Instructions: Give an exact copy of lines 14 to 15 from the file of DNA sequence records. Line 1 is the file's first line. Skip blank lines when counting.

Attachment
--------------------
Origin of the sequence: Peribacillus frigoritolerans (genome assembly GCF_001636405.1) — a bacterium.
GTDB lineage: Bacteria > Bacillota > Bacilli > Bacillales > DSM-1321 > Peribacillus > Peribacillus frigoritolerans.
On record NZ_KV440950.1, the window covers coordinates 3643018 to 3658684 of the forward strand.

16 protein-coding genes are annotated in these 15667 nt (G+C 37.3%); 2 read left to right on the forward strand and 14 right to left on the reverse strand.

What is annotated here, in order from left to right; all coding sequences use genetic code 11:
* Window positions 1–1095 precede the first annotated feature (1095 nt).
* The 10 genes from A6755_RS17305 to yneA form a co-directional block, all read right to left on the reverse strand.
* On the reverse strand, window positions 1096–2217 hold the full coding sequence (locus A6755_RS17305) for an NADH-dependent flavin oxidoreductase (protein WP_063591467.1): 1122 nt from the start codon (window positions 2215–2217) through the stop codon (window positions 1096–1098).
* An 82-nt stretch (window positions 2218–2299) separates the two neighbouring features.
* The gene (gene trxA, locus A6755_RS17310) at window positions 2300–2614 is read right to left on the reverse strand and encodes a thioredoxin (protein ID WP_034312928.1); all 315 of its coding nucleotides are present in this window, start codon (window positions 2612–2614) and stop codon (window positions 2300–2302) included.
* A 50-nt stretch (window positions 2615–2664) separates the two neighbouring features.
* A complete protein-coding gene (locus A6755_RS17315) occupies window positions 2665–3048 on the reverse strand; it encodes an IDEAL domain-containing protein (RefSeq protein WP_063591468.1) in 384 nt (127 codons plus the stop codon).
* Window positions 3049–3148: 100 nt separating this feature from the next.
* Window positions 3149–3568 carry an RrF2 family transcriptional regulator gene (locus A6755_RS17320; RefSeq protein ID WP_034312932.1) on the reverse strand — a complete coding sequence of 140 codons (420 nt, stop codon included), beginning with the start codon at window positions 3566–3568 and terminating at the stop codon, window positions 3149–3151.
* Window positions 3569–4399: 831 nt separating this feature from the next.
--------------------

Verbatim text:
* Window positions 3149–3568 carry an RrF2 family transcriptional regulator gene (locus A6755_RS17320; RefSeq protein ID WP_034312932.1) on the reverse strand — a complete coding sequence of 140 codons (420 nt, stop codon included), beginning with the start codon at window positions 3566–3568 and terminating at the stop codon, window positions 3149–3151.
* Window positions 3569–4399: 831 nt separating this feature from the next.